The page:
Florida Democrats must like losing — they do it so well

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Last week, Democrats jubilantly watched the U.S. House of Representatives install Nancy Pelosi as speaker. This week, Florida Democrats watched yet another Republican governor sworn into office, leaving them to ponder what went wrong. Democrats had young, eloquent well-funded candidates, but it was not enough.

As with any close election, there are a number of reasons for the losses, but let’s focus on one: the persistent systemic weakness of the Florida Democratic Party.

One of the core missions of the state party is to build a strong grassroots organization that is consistently ready and able to turn out Democratic voters in the general election. A few years ago, many institutional Democratic funders, frustrated with the Florida Democratic Party began to divert resources to fund their own parallel field programs. Additionally, outside PACS like the Democracy Alliance and Tom Steyer’s NextGen also chose not to entrust the party with their resources. Consequently, the party was unable to support its nominees in 2018 with a strong centralized field organization.

In early 2018, underfunded and under-resourced, the Florida Democratic Party abdicated the responsibility of organizing the large urban counties to these parallel field organizations. The state party limited itself to organizing the smaller suburban and rural counties. However, the party and candidates are not allowed to coordinate with these outside groups. Consequently, Democratic nominees weren’t able to count on a singular coherent field organization that is deeply rooted in the communities they are responsible for. It was not surprising that many African-American and Hispanic community leaders in the larger counties felt ignored, and Democratic turnout suffered as a result.

When Tallahassee Mayor Andrew Gillum became the nominee and recognized the critical error, he forced the state party to invest in the larger counties, but it was too little too late. This type of infrastructure needs to be built well in advance, not days before ballots are mailed out.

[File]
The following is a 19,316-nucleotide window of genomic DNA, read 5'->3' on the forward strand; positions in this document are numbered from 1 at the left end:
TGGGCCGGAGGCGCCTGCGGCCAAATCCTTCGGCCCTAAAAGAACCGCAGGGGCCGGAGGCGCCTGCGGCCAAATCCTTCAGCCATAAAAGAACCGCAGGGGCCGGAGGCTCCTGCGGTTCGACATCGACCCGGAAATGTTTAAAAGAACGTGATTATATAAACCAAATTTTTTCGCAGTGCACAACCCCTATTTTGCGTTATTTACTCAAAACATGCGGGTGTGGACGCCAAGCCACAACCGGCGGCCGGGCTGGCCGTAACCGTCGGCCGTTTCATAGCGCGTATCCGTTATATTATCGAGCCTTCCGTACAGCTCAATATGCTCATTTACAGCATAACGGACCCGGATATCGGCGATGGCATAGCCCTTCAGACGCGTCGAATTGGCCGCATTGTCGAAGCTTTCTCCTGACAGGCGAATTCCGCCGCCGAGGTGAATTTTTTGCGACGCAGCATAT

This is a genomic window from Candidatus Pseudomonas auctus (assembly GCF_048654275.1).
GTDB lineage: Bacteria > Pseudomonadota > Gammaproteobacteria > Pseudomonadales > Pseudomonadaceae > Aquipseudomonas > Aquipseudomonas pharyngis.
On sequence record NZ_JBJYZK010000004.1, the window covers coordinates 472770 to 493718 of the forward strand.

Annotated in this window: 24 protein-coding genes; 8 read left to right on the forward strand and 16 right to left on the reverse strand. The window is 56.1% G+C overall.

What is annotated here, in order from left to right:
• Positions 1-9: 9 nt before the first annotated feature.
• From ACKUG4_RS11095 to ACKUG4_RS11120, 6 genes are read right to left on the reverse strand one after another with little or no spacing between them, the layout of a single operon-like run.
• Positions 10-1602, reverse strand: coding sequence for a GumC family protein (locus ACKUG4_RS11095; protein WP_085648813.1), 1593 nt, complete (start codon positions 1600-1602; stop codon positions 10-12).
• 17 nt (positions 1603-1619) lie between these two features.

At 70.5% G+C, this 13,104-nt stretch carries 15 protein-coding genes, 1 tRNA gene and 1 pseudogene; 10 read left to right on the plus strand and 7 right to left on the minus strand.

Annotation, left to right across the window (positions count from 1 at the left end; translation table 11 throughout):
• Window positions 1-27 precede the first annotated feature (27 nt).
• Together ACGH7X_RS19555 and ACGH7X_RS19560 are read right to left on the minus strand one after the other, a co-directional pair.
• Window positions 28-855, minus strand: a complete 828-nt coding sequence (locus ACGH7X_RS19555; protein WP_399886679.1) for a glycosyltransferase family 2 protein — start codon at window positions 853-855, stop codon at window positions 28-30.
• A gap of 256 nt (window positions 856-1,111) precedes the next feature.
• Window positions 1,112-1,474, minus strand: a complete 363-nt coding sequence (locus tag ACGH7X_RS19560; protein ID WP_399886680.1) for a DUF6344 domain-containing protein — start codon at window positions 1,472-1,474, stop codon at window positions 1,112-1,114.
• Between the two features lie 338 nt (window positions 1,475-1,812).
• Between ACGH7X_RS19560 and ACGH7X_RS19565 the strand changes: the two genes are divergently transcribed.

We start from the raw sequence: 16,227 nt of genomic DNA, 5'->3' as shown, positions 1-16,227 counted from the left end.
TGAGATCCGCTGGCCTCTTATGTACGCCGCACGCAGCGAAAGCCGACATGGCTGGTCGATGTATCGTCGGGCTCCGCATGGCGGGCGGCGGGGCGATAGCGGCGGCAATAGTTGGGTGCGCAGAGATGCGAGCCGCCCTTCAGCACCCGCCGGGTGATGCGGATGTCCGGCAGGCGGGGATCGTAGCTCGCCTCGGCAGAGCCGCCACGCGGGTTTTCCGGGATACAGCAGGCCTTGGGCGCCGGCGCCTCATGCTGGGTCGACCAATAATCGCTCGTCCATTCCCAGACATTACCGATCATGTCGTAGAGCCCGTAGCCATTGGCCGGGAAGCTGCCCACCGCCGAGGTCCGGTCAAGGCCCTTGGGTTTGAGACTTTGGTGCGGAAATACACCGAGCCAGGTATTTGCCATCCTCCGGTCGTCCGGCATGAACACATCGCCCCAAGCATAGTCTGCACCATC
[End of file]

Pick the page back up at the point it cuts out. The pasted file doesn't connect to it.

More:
If voters in Palm Beach, Broward and Miami-Dade turned out at a slightly higher level, Gillum would have been sworn in as Florida’s governor.

These parallel groups are not ill-intended by any means, and their lack of confidence in the state party may be understandable. However it is only the party, with all its imperfections, that offers the structure to build something that has any permanence. This is not reinventing the wheel. Republicans in Florida and Democrats elsewhere have successfully built reliable grassroots support embedded in the party structure.

It has to begin with prominent Democratic officeholders around Florida making a commitment to the party beyond it being a vehicle through which to pass donations. They have to recognize beyond paying lip service that there are many good Democratic committee people laboring within the party structure.

Officeholders and prominent unelected Democrats need to bring the donors and allied groups to the party’s table.

This is going to require a lot of people who are used to their own fiefdoms checking their egos at the door. It may mean that some consultants who have grown wealthy through these organizations get left behind.

They will have to agree on a party leader that they will rally around and support. Ideally, it would be a person whose motives cannot be doubted and whose only political ambition is to build an effective and sustainable party, organized upward from the county level. This cannot be done in a vacuum because, ultimately, it is the State Committee that elects the party chair.

All this has to be done painstakingly, on a collegial basis with the current leadership of the state party. It will no doubt require some current leaders of the Florida Democratic Party to step aside. Elected officials, donors and party activists must put aside their petty differences. This, beyond doubt, is a thankless task, but we have paid dearly in Florida for lack of consistent party-building .

There is no time to waste. The 2020 presidential campaign is starting — and the consequences of the Democrats losing Florida again are too painful to contemplate.

Mike Abrams is former chairman of the Dade Democratic Party, a former state legislator and currently a policy adviser to Ballard Partners.